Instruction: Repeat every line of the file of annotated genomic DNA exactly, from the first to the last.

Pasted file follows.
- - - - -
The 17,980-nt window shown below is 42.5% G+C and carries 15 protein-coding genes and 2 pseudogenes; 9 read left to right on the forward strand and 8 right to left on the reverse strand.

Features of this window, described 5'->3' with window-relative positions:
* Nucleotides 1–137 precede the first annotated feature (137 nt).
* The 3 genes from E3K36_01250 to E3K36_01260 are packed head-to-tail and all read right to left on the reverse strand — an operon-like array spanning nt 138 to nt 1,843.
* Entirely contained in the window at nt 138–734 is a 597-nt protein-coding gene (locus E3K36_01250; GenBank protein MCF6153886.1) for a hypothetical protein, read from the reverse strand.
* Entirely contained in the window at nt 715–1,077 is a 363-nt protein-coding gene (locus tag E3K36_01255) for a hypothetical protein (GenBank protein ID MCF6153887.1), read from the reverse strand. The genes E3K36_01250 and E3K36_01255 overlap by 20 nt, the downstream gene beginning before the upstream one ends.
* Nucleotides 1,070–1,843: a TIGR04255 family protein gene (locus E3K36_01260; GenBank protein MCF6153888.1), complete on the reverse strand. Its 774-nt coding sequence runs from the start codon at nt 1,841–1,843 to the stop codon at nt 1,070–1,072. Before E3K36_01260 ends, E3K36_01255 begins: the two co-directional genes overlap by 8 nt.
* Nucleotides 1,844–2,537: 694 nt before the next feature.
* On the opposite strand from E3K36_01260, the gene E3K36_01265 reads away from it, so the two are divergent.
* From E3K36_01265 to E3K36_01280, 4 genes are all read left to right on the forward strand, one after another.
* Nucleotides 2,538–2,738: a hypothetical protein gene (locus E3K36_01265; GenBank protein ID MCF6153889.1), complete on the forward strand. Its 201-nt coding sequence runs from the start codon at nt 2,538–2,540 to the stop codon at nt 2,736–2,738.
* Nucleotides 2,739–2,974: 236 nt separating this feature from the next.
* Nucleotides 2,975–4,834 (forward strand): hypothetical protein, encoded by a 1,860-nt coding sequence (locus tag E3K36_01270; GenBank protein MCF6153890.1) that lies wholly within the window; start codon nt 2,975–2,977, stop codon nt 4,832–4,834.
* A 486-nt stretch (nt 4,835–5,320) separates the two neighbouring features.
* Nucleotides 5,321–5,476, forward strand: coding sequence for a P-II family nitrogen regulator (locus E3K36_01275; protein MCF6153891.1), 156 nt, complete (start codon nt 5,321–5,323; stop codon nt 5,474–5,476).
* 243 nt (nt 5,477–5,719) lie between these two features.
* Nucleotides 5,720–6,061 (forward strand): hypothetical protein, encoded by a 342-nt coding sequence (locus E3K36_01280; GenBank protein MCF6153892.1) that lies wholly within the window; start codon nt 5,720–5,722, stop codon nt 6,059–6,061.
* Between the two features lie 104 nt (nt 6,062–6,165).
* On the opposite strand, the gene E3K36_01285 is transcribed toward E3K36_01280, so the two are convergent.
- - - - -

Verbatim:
The 17,980-nt window shown below is 42.5% G+C and carries 15 protein-coding genes and 2 pseudogenes; 9 read left to right on the forward strand and 8 right to left on the reverse strand.

Features of this window, described 5'->3' with window-relative positions:
* Nucleotides 1–137 precede the first annotated feature (137 nt).
* The 3 genes from E3K36_01250 to E3K36_01260 are packed head-to-tail and all read right to left on the reverse strand — an operon-like array spanning nt 138 to nt 1,843.
* Entirely contained in the window at nt 138–734 is a 597-nt protein-coding gene (locus E3K36_01250; GenBank protein MCF6153886.1) for a hypothetical protein, read from the reverse strand.
* Entirely contained in the window at nt 715–1,077 is a 363-nt protein-coding gene (locus tag E3K36_01255) for a hypothetical protein (GenBank protein ID MCF6153887.1), read from the reverse strand. The genes E3K36_01250 and E3K36_01255 overlap by 20 nt, the downstream gene beginning before the upstream one ends.
* Nucleotides 1,070–1,843: a TIGR04255 family protein gene (locus E3K36_01260; GenBank protein MCF6153888.1), complete on the reverse strand. Its 774-nt coding sequence runs from the start codon at nt 1,841–1,843 to the stop codon at nt 1,070–1,072. Before E3K36_01260 ends, E3K36_01255 begins: the two co-directional genes overlap by 8 nt.
* Nucleotides 1,844–2,537: 694 nt before the next feature.
* On the opposite strand from E3K36_01260, the gene E3K36_01265 reads away from it, so the two are divergent.
* From E3K36_01265 to E3K36_01280, 4 genes are all read left to right on the forward strand, one after another.
* Nucleotides 2,538–2,738: a hypothetical protein gene (locus E3K36_01265; GenBank protein ID MCF6153889.1), complete on the forward strand. Its 201-nt coding sequence runs from the start codon at nt 2,538–2,540 to the stop codon at nt 2,736–2,738.
* Nucleotides 2,739–2,974: 236 nt separating this feature from the next.
* Nucleotides 2,975–4,834 (forward strand): hypothetical protein, encoded by a 1,860-nt coding sequence (locus tag E3K36_01270; GenBank protein MCF6153890.1) that lies wholly within the window; start codon nt 2,975–2,977, stop codon nt 4,832–4,834.
* A 486-nt stretch (nt 4,835–5,320) separates the two neighbouring features.
* Nucleotides 5,321–5,476, forward strand: coding sequence for a P-II family nitrogen regulator (locus E3K36_01275; protein MCF6153891.1), 156 nt, complete (start codon nt 5,321–5,323; stop codon nt 5,474–5,476).
* 243 nt (nt 5,477–5,719) lie between these two features.
* Nucleotides 5,720–6,061 (forward strand): hypothetical protein, encoded by a 342-nt coding sequence (locus E3K36_01280; GenBank protein MCF6153892.1) that lies wholly within the window; start codon nt 5,720–5,722, stop codon nt 6,059–6,061.
* Between the two features lie 104 nt (nt 6,062–6,165).
* On the opposite strand, the gene E3K36_01285 is transcribed toward E3K36_01280, so the two are convergent.